Abolition of Currency Regulations and Other Sweeping Measures Are Introduced to Create a Free Econom
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Abolition of Currency Regulations and Other Sweeping Measures Are Introduced to Create a Free Econom

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Israel was plunged into a new economic era Friday when the government announced the abolition of currency regulations and other sweeping measures aimed at creating a free economy that it claimed would stimulate investments, foreign and domestic, re-vitalize exports, reduce imports and put the nation on the road to self-sufficiency and fiscal solvency.

The first move was to establish a free-floating currency. The Israel Pound which stood at IL 10.36 to $1 last week is expected to drop to IL 15 to $1 when the banks reopen tomorrow. The banks remained closed today to prepare for the major readjustment and allow the populace time to absorb the implications of the change.

Shops were open, however, and the predictable wave of panic buying ensued as thousands of consumers rushed to stock up on all manner of items before prices soar to record highs. Prices began an upward spiral last week when the government announced a sharp reduction in subsidies for basic food items and other commodities and services.


The immediate reaction of most Israelis to the new economic order was stunned confusion. The plan, adapted by Finance Minister Simcha Ehrlich from the theories of the conservative and controversial American economist, Dr. Milton Friedman, had been fermenting in absolute secrecy almost from the day the Likud government was installed in office last June. It was approved by the Cabinet at an unprecedented Friday meeting with one dissenting vote and one abstention.

It was immediately castigated by Labor Alignment and Histadrut leaders as a plan calculated to benefit the wealthy, especially the holders of large foreign currency accounts which up to now have been illegal, while imposing severe hard-ships on the mass of wage earners and the poor. The announcement touched off a wave of wildcat strikes and work stoppages in various parts of the country and calls on Histadrut to take swift counteraction. (See separate story.)

The new economic order was ardently defended by Ehrlich and by Premier Menachem Begin who went on the air last night to urge the public to remain calm and delivered a bitter polemic against the previous Labor-led governments which had maintained a planned and regulated economy since Israel was founded nearly 30 years ago.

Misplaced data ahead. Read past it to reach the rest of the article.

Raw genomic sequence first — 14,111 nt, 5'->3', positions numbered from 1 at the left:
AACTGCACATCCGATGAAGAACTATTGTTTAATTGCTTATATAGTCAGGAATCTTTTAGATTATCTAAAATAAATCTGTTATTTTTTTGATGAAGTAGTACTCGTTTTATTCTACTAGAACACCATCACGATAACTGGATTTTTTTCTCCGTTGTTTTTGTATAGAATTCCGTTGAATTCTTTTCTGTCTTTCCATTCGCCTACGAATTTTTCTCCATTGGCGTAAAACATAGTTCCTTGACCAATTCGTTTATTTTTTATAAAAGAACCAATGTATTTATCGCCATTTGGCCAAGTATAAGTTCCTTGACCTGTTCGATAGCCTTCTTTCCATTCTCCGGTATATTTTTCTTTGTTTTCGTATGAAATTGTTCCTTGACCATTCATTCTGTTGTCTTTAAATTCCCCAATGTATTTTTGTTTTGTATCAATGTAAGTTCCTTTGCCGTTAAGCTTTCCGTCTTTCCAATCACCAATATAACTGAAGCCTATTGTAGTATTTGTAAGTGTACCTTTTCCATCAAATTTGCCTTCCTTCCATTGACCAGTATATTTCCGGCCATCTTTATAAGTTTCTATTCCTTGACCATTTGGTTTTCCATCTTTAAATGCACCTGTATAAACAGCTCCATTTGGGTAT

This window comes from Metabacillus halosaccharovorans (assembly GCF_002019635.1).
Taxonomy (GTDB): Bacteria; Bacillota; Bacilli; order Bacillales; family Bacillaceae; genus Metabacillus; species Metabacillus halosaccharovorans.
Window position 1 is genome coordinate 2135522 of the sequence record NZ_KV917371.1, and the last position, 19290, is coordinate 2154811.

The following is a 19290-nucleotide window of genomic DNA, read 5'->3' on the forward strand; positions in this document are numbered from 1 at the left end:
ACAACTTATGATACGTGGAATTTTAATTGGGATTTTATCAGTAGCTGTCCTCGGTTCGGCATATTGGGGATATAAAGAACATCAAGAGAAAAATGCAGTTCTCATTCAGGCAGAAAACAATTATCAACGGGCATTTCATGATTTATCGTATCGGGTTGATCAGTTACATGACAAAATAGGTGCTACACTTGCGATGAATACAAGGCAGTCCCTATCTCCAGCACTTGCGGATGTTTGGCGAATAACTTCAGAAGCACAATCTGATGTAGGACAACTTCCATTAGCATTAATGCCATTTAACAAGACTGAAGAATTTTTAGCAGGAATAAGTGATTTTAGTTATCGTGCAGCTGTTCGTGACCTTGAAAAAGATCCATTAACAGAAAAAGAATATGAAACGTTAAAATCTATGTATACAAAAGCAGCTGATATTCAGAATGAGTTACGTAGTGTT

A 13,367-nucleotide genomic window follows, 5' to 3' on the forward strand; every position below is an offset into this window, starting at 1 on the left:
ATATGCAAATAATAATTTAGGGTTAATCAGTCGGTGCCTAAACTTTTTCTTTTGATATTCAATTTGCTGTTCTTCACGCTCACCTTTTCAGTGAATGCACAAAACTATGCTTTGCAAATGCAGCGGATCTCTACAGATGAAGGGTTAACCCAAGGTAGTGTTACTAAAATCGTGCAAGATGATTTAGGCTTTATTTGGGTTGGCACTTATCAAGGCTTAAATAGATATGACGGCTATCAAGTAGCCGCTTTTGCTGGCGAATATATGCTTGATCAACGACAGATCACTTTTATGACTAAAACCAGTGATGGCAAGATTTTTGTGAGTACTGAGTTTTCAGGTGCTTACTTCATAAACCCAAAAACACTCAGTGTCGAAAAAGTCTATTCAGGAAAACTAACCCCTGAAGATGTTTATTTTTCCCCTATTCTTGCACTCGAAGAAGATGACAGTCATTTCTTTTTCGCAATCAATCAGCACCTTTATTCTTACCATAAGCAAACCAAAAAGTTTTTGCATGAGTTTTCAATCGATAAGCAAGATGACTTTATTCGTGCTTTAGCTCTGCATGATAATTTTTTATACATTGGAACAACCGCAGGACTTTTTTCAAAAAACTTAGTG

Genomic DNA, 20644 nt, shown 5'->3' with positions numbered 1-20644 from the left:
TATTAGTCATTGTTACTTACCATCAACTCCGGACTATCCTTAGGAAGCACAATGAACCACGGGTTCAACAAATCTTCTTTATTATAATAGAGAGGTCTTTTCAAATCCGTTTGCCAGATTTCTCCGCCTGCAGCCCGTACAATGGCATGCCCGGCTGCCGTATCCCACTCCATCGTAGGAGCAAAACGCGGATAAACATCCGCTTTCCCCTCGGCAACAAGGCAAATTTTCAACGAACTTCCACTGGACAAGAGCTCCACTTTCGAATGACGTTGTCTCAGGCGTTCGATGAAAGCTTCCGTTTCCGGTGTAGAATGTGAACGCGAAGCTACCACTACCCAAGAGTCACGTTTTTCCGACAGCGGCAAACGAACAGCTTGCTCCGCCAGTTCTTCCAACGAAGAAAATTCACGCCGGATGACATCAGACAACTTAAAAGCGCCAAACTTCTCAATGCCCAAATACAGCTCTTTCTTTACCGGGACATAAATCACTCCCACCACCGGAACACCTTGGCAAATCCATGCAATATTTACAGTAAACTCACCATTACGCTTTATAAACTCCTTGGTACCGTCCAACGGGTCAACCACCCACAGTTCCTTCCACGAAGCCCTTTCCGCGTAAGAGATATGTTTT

Under the new economic policy, Israeli citizens will be allowed to hold unlimited amounts of foreign currency in Israeli banks. They will also be permitted to keep up to $3000 cash and another $3000 in personal accounts in foreign banks. The 15 percent surcharge that Israelis have been paying for foreign currency to travel abroad or to purchase imports will be abolished. But the costs of imports will soar, stimulating Israelis, at least in theory, to produce at home more of the goods they now buy abroad.

The value added tax (VAT) will be raised from 8 to 12 percent beginning Tuesday and the “creeping devaluation” of the Pound which had permitted depreciations of up to 2 percent every 30 days, has been abolished.

The immediate impact on the average Israeli family will be severe. Economists, estimated today that they will lose about IL 1000 per month in buying power. According to the economists, the average family spent about IL 7535 in September for necessities, including housing. In January, 1978 they will have to spend IL 8500 for the same goods and services.


A quarter of the family budget goes for food. The subsidy cuts announced on Friday raised the prices of basic foods by 15 percent and food items not subject to government price supports are expected to increase in price by a greater margin. A family that has spent IL 1870 for food per month will have to increase its budget by IL 280. Family expenditures for transportation and communications now stand at IL 806 per month. The 25 percent increase in gasoline prices, the 15 percent hike in public transportation and increased postal and telephone costs will take an additional IL 160 out of the monthly budget.

The present cost for domestic electricity and heating is about IL 230 per month and IL 40 for water. The projected increase for these items is IL 60. Clothing and shoes absorb IL 1170 at present. Increases of 15-20 percent in the cost of imported items will mean an additional IL 200 will have to be spent for personal apparel. Housing costs, now about IL 1600 per month, are expected to go up by IL 50 and the costs of education and entertainment will rise by IL 170 per month.